Q&A: Jimmy Page on His Favorite Led Zeppelin Album, Beastie Boys, and a Good ‘D’yer Mak’er’ Joke

By Brian Ives

When we last spoke to Led Zeppelin‘s Jimmy Page in May of this year, the mercurial guitarist was preparing for the release of the reissues of Zep’s first three albums: 1969’s Led Zeppelin and Led Zeppelin II and 1970’s Led Zeppelin III. Those were the albums that put the band on the map (I), established them as one of the loudest and best rock bands in the world (II), and then showed that they wouldn’t be pigeon-holed, and turned down the volume and create beautiful acoustic music (III).

This time when we spoke to Page, the subjects were 1971’s untitled fourth album (known as Led Zeppelin IV) and 1973’s Houses of the HolyZeppelin IV was where they combined their acoustic and electric sides to great effect. It’s the third-best selling album in U.S. history and houses, not coincidentally, “Stairway to Heaven,” the song which has probably been played on classic rock radio more than any other. But beyond that, rock fans have memorized most of the LP, which also includes “Rock and Roll,” “Black Dog” and “Going to California.”

On the follow-up, Houses of the Holy, all bets were off, with the band incorporating funk and reggae and also expanding on the epic feel of “Stairway” on songs like “No Quarter” and “The Rain Song.”

As always, Page speaks of Zeppelin’s output with absolute confidence, saying of their songs “They’re all pretty special,” referring to “Stairway to Heaven” as “groundbreaking,” but is happy to heap praise on his onetime bandmate Robert Plant‘s vocals on “The Crunge,” and give props to James Brown for inspiring the song.

While remaining as mysterious as you’d expect him to, he also addressed what his next move may be. And soon after that, our all-too-short phone conversation came to and end.

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Radio.com: You’ve spent a lot of time working on Led Zeppelin projects in the past few years. Do you have a favorite Zeppelin album? 
Jimmy Page: I guess I’ve got to say the first album is the favorite, isn’t it? Because without the first album, all the others wouldn’t have come. It’s a tricky question for me, all of the songs have all got their own particular character. Which was all very intentional, that they would be different, sound different, be performed differently. Consequently, when you had an album, a collection of songs at any given point in time, they’re all pretty special.

Led Zeppelin’s fourth album is the third best-selling record in U.S. history, having sold over 23 million copies. Does it surprise you that that’s the one that became the biggest hit?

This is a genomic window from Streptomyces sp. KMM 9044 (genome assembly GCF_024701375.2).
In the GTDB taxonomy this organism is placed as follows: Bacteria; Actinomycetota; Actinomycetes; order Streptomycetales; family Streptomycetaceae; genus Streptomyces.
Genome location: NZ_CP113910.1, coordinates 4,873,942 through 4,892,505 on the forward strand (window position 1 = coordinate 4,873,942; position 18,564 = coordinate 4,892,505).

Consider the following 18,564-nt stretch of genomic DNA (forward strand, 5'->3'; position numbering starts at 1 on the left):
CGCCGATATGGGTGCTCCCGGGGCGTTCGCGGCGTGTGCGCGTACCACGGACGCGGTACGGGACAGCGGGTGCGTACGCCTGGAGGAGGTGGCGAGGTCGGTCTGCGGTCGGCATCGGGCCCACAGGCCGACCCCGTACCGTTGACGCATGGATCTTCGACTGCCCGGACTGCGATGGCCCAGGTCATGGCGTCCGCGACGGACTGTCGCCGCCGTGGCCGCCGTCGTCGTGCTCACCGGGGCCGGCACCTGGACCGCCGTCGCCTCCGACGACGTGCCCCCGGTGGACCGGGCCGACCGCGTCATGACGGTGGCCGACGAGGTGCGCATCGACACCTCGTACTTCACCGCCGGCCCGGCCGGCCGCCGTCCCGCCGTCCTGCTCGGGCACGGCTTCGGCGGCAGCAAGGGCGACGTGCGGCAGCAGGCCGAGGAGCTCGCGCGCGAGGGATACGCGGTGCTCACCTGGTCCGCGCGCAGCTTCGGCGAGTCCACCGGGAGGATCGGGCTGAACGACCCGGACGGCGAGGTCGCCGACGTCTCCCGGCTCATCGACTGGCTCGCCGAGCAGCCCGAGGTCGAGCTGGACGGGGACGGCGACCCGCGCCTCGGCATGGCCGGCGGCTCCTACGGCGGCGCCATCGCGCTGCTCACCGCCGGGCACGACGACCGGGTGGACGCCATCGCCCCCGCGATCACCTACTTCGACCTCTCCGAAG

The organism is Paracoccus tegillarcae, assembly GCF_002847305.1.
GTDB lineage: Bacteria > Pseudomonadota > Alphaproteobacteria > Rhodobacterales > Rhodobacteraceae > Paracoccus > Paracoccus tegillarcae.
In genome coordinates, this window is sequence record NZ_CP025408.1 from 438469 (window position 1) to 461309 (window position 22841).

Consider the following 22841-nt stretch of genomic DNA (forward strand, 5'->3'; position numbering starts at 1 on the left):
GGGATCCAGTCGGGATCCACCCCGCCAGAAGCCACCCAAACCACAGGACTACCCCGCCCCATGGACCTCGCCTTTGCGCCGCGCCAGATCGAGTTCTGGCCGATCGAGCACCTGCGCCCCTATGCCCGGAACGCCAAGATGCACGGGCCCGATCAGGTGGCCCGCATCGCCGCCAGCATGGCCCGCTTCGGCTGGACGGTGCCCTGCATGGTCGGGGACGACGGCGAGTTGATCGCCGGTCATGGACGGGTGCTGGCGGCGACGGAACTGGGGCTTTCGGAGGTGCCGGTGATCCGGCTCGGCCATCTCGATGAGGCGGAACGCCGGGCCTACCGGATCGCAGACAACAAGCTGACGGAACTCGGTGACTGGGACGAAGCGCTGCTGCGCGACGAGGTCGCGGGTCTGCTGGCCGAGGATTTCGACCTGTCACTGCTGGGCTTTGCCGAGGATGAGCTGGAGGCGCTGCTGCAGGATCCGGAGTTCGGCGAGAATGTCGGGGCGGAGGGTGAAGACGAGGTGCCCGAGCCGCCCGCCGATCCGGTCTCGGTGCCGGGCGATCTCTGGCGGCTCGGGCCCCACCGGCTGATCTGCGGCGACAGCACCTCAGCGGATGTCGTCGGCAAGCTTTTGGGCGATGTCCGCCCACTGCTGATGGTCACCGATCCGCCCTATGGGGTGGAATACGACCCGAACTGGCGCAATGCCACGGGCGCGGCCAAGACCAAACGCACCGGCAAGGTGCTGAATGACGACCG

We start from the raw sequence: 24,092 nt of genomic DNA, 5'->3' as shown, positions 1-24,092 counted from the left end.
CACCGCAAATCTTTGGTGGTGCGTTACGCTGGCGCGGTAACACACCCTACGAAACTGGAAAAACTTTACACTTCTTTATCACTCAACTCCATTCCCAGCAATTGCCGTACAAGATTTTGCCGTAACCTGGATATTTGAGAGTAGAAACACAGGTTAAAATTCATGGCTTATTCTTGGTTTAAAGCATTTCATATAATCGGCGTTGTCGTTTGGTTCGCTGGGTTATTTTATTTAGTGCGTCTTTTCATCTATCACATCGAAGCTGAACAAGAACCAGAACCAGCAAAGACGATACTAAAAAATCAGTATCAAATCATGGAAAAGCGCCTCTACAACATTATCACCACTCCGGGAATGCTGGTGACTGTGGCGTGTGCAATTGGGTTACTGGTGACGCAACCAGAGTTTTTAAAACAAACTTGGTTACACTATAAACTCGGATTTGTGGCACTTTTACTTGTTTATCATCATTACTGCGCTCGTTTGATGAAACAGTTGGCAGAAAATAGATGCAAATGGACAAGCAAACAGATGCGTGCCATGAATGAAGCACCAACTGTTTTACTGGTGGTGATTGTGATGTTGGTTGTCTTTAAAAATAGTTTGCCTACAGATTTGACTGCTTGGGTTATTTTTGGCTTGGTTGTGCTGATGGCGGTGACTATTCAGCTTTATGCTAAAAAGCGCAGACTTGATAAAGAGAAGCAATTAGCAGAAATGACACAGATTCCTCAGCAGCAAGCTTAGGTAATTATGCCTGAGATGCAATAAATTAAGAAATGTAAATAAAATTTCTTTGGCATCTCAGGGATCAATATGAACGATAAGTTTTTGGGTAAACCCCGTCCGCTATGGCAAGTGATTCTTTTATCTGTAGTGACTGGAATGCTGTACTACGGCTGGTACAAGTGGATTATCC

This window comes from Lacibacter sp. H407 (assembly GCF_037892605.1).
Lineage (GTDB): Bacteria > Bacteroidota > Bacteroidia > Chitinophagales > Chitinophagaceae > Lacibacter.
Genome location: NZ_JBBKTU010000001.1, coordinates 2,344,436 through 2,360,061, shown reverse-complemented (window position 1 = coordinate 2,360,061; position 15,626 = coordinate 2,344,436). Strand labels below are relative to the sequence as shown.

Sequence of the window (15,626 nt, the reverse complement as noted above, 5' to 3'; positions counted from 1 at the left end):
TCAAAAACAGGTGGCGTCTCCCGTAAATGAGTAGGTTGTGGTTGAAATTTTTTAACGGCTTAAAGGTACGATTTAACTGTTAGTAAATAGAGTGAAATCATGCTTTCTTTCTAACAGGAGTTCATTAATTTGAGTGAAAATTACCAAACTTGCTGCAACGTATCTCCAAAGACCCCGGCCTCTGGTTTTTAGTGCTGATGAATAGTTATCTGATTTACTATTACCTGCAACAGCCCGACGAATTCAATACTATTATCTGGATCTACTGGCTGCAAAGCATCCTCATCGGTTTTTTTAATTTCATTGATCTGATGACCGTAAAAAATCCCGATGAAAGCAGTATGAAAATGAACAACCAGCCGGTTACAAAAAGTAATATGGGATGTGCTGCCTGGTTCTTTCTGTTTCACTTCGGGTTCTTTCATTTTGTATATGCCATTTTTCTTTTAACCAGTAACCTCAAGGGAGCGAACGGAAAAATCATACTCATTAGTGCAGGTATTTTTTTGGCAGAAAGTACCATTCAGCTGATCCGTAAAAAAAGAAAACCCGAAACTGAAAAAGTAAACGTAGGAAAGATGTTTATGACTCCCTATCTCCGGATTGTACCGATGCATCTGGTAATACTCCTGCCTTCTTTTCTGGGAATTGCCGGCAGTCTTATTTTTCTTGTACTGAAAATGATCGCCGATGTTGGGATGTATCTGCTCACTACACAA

I don’t really know anything about sales figures, to be honest with you. I can tell you what the work ethic was for Led Zeppelin IV. There was a remote country house, that actually had a few bands that rehearsed there, but not recorded. It was called Headley Grange. I wanted to ask the band to make a commitment to stay at this house, and not only to rehearse the album there, but also record it. We had a mobile truck to do that. I wanted everyone to commit to go to Headley Grange, eat there, sleep there, make music there and record there. It was a really concentrated effort. It was 1971, the band had been going for a few years at that point. The work ethic really shows. The fourth album encapsulated some remarkable music that was really groundbreaking. We were able to have something like “When the Levee Breaks,” which, sonically, was very menacing. But then you had the flip side: something like “Going to California,” which is really intimate. And all of this was able to be achieved at this remote house.

 

Did it surprise you that “Stairway to Heaven” became the song that got the most radio play? 
Well at the time, I knew that that was really groundbreaking. It was groundbreaking as far as starting off with this really fragile guitar, then there’s this area where it really starts to unravel, and then as it continues, there’s more that gets exposed, and more layers, more textures and more colors. The intensity of the song kept building, into this momentum. By the time the song finishes, it’s at a totally different tempo than how it opened. It was tricky to do. I knew it was really good, but I wasn’t sure… I didn’t expect it to be the real standout track from the first four albums. I wouldn’t have thought that was going to happen.

The fourth album and Houses of the Holy have had a lot of riffs that have been sampled often. When the Beastie Boys put out Licensed to Ill, it referenced those two albums a lot. What did you think of it when you first heard artists sampling your music?
Well, I guess I felt it was a compliment. Without being specific. I know the Beastie Boys used quite a bit of our stuff, really, didn’t they? I can tell you one thing, to go back to “Whole Lotta Love.” I’ve seen the riff of that song show up in mashups on YouTube, that riff got people to the point where they were inspired to do their own thing, that’s really cool. I’m not going to complain about that. But the Beastie Boys, that was almost as long ago as Led Zeppelin!

Related: Jimmy Page: The Protector of Led Zeppelin’s Legacy and His Own

Going through the bonus tracks…
They’re not “bonus tracks!” The idea of the companion volumes is to get away from the idea of “bonus tracks.” And to have something that is actually in the reflection of, or the shadow of, the original album. You get running orders that are very similar to the original album. So it’s nothing like a “bonus” thing at all. As far as something like “Stairway” goes, the whole perspective of the mix is quite different. 

 

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